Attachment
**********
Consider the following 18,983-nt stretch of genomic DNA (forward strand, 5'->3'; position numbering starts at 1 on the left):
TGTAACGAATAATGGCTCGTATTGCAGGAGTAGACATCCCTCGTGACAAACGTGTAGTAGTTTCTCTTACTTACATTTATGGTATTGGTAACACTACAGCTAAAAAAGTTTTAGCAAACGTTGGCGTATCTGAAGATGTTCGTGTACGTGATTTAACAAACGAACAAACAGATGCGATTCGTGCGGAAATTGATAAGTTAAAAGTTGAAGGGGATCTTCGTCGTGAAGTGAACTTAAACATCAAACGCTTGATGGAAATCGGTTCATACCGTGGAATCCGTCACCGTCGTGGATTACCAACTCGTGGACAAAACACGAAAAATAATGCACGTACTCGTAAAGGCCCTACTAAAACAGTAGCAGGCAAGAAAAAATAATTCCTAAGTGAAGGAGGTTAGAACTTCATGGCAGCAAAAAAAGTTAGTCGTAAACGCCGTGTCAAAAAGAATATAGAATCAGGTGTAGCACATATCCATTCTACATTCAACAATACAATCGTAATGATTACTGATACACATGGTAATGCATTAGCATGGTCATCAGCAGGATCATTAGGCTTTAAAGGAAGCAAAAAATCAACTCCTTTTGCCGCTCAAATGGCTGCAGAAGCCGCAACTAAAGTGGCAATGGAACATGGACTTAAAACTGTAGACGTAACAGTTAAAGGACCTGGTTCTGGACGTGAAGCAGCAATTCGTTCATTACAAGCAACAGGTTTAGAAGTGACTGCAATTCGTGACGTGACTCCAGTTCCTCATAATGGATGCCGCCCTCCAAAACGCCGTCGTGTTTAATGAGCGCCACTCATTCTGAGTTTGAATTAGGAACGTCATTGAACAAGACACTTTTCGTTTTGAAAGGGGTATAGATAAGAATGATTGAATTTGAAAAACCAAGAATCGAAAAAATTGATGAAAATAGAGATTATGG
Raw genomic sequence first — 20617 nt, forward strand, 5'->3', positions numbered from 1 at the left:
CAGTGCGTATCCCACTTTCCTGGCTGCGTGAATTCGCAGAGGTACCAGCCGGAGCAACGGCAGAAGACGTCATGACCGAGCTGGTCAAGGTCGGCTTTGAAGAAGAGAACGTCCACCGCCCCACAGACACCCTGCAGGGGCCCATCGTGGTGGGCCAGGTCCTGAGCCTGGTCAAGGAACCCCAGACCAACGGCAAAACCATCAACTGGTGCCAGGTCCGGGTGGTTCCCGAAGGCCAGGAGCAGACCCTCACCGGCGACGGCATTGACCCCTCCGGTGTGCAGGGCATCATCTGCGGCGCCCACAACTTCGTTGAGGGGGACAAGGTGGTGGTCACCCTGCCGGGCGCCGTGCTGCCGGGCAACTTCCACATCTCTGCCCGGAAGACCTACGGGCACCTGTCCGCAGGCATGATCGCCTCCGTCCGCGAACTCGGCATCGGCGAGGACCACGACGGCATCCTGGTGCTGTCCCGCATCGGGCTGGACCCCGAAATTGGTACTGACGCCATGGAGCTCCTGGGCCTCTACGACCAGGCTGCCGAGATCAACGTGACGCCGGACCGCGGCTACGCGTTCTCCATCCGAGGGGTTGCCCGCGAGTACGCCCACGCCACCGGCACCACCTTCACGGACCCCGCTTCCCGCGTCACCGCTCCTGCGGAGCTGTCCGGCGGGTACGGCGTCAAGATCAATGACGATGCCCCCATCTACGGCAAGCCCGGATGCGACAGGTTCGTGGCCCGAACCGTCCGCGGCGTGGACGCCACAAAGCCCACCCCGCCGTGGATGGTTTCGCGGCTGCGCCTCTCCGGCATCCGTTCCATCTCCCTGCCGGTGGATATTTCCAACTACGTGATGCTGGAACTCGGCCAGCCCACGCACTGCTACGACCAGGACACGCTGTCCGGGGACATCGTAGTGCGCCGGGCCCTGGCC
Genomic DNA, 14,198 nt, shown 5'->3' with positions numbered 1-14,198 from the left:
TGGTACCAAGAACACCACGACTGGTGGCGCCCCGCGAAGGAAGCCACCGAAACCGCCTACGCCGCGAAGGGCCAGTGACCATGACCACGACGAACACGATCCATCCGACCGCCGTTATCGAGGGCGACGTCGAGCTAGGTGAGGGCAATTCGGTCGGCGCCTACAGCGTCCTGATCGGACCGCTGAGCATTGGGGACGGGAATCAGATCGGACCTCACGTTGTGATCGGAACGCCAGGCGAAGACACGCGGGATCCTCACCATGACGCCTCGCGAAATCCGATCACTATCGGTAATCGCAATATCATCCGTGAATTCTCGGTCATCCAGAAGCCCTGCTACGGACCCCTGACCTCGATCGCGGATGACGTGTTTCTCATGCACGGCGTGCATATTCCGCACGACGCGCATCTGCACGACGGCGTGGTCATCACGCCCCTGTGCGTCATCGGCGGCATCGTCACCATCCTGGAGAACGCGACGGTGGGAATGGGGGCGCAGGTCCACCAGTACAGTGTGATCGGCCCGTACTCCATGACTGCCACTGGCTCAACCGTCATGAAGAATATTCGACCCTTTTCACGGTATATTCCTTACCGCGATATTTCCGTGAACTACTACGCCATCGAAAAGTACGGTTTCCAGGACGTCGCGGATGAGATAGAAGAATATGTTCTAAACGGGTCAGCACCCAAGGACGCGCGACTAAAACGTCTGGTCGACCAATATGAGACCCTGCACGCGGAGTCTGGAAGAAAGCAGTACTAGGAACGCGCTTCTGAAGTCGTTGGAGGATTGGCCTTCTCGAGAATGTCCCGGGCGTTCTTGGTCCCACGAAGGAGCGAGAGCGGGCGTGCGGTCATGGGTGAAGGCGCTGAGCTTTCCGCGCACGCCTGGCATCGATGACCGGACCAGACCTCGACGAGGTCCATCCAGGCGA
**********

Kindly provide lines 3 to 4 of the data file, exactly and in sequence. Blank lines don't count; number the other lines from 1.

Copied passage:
Raw genomic sequence first — 20617 nt, forward strand, 5'->3', positions numbered from 1 at the left:
CAGTGCGTATCCCACTTTCCTGGCTGCGTGAATTCGCAGAGGTACCAGCCGGAGCAACGGCAGAAGACGTCATGACCGAGCTGGTCAAGGTCGGCTTTGAAGAAGAGAACGTCCACCGCCCCACAGACACCCTGCAGGGGCCCATCGTGGTGGGCCAGGTCCTGAGCCTGGTCAAGGAACCCCAGACCAACGGCAAAACCATCAACTGGTGCCAGGTCCGGGTGGTTCCCGAAGGCCAGGAGCAGACCCTCACCGGCGACGGCATTGACCCCTCCGGTGTGCAGGGCATCATCTGCGGCGCCCACAACTTCGTTGAGGGGGACAAGGTGGTGGTCACCCTGCCGGGCGCCGTGCTGCCGGGCAACTTCCACATCTCTGCCCGGAAGACCTACGGGCACCTGTCCGCAGGCATGATCGCCTCCGTCCGCGAACTCGGCATCGGCGAGGACCACGACGGCATCCTGGTGCTGTCCCGCATCGGGCTGGACCCCGAAATTGGTACTGACGCCATGGAGCTCCTGGGCCTCTACGACCAGGCTGCCGAGATCAACGTGACGCCGGACCGCGGCTACGCGTTCTCCATCCGAGGGGTTGCCCGCGAGTACGCCCACGCCACCGGCACCACCTTCACGGACCCCGCTTCCCGCGTCACCGCTCCTGCGGAGCTGTCCGGCGGGTACGGCGTCAAGATCAATGACGATGCCCCCATCTACGGCAAGCCCGGATGCGACAGGTTCGTGGCCCGAACCGTCCGCGGCGTGGACGCCACAAAGCCCACCCCGCCGTGGATGGTTTCGCGGCTGCGCCTCTCCGGCATCCGTTCCATCTCCCTGCCGGTGGATATTTCCAACTACGTGATGCTGGAACTCGGCCAGCCCACGCACTGCTACGACCAGGACACGCTGTCCGGGGACATCGTAGTGCGCCGGGCCCTGGCC